TOWARDS COMPETENCY-BASED REGULATORY SCIENCES EDUCATION
Reason: Papers based on this dissertation are under review for publishing in journals.
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TOWARDS COMPETENCY-BASED REGULATORY SCIENCES EDUCATION FOR REGULATORY SCIENTISTS IN SUB-SAHARAN AFRICA
This research proposes a model for equitable and accessible competency-based regulatory sciences education in sub-Saharan Africa. Access to safe, quality, and effective medical products in sub-Saharan Africa is contingent on strong National Medicines Regulatory Authorities (NMRA) and a strong, highly skilled workforce of regulatory scientists. The literature acknowledges that sub-Saharan Africa has a critical skilled workforce gap in regulatory scientists and an immediate need to develop strategies for sustained human capacity development in regulatory sciences. This need is significantly heightened because of rapidly evolving advances in health and medical product technologies. And as the continent moves towards regulatory harmonization and the deployment of the African Medicines Agency, the continent needs to have a skilled and portable workforce. First, using the framework synthesis type of systematic review of the literature and the survey of experts in regulatory sciences, the research developed a comprehensive competency framework (CF) to serve as the bedrock for developing a competency-based curriculum and training. Next, an online, fully asynchronous proof-of-concept (POC) competency-based regulatory sciences education (CBRSE) module was designed and deployed based on the learning sciences theories. The purposive sampling technique recruited seventeen (n = 17) participants from the Purdue Masters’ Biotechnology Innovation and Regulatory Sciences (BIRS) African cohort to engage in the POC module. The module was evaluated using an end-of-module survey (a modified Student Assessment of Learning Gains (SALG) instrument), indices of students’ engagement, and performance assessments. The CF has eighty-eight (n = 88) competence statements in five clusters, eighty-six (n = 86) of which were ranked as mandatory and two as supplementary competencies. Fourteen (n = 14) students completed the POC module. The triangulation of results from the end-of-module survey, indices of students’ engagement, and performance assessments show that the POC module assisted students in achieving the desired competencies. The research also shows that the dialectics component of the module was not a great enabler of students’ learning. Future researchers, developmental partners, and NMRA could use the competency framework and the CBRSE module’s model to develop education and continuous professional development training in sub-Saharan Africa.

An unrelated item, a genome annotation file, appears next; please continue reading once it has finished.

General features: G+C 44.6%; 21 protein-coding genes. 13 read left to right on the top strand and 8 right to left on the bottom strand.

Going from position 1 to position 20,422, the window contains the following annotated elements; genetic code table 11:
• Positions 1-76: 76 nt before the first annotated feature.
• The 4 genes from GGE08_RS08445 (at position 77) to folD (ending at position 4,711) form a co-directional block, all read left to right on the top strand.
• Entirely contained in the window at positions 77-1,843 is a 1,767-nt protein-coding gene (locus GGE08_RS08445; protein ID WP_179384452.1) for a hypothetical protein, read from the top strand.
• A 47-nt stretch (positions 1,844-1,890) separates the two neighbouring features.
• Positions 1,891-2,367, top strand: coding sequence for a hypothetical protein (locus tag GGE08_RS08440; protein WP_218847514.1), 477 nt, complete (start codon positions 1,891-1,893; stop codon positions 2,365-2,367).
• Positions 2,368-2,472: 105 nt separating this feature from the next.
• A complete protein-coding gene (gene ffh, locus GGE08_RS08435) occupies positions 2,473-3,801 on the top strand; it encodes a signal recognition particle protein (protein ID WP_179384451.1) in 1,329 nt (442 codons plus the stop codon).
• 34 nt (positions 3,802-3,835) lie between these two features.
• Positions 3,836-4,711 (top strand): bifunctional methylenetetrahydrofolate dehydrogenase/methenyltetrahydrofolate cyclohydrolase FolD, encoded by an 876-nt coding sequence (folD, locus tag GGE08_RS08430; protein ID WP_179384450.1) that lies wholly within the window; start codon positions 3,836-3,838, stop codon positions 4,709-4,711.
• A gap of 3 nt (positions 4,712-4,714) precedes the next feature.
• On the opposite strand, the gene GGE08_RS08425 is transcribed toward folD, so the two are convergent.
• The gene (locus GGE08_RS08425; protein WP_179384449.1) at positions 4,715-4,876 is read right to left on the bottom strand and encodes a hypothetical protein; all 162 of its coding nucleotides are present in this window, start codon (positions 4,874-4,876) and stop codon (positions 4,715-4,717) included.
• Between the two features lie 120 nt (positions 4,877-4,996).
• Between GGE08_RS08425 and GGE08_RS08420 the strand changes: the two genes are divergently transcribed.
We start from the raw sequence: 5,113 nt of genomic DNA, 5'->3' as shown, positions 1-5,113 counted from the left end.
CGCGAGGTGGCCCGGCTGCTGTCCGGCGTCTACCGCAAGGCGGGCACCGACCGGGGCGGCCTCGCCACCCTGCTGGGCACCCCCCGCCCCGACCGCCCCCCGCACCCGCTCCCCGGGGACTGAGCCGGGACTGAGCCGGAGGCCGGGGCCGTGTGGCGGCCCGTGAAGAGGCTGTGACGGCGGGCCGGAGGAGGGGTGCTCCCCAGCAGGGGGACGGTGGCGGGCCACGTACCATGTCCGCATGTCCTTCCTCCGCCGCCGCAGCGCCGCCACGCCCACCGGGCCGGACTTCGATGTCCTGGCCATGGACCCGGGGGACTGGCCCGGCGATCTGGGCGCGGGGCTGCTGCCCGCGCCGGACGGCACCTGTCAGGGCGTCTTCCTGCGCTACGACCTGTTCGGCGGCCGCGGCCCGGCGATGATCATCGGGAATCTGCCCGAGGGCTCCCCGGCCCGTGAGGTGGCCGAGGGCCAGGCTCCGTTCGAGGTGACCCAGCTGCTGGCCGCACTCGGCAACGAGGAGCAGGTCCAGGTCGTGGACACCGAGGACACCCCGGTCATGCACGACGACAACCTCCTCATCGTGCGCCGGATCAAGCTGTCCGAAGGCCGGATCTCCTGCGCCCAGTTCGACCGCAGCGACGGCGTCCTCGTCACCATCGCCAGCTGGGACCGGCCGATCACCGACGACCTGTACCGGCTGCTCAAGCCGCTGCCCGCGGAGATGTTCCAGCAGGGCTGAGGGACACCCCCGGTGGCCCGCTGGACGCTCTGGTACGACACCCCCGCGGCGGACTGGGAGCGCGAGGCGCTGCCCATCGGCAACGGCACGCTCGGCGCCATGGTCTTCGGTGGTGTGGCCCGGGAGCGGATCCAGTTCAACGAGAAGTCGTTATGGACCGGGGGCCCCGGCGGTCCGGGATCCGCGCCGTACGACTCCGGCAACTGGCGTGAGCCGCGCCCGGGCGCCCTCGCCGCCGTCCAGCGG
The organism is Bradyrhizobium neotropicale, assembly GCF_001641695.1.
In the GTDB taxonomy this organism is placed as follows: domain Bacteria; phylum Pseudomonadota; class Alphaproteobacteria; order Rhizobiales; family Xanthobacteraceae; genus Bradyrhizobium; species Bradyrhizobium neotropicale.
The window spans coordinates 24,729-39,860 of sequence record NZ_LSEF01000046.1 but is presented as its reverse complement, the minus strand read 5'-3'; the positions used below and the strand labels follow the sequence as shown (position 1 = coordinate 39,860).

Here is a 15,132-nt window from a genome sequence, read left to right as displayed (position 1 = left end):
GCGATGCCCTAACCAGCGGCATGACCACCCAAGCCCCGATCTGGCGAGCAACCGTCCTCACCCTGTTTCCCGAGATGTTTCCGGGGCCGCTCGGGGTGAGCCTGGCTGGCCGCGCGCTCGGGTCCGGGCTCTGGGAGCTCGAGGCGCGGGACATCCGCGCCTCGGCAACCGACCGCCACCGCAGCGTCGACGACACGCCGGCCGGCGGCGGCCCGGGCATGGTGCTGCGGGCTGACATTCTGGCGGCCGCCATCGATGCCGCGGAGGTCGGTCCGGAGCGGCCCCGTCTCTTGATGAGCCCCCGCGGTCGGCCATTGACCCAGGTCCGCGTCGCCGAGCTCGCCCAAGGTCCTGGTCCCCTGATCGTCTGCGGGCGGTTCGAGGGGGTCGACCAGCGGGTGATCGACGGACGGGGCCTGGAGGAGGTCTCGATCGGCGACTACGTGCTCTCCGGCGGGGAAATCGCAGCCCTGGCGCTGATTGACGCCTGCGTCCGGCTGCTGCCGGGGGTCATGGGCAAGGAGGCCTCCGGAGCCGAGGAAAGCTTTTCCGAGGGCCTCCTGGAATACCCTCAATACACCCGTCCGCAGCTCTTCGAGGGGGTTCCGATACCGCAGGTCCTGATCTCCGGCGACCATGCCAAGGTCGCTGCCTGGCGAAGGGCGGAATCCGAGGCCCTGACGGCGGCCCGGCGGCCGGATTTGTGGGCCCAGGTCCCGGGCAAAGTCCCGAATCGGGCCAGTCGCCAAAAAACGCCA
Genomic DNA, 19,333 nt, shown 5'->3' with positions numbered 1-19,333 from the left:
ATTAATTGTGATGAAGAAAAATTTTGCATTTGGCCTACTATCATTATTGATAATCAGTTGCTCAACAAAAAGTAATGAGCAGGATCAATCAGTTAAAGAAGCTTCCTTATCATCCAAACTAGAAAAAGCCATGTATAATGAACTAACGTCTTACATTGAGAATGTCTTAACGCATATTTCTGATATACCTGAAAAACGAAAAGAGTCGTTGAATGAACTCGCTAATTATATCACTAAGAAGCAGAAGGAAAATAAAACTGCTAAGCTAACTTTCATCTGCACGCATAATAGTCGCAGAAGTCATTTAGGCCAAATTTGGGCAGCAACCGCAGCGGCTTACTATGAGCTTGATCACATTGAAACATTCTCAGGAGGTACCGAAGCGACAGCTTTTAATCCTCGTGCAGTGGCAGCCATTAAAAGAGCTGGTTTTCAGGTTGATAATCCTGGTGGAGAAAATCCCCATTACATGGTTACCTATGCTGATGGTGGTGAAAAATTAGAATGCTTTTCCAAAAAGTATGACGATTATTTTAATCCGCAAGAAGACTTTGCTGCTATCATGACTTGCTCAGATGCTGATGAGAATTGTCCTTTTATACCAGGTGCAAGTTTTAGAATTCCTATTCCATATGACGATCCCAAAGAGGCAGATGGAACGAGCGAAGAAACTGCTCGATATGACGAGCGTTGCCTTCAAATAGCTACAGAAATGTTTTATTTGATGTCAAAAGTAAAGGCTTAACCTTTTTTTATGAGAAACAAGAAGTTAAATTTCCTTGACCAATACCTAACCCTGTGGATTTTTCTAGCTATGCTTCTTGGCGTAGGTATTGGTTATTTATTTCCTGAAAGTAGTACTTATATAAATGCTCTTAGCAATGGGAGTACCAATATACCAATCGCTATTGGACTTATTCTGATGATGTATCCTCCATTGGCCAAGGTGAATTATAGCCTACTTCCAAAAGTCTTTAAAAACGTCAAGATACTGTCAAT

Bill and Melinda Gates Foundation
- Doctor of Philosophy
- Agricultural and Biological Engineering
- West Lafayette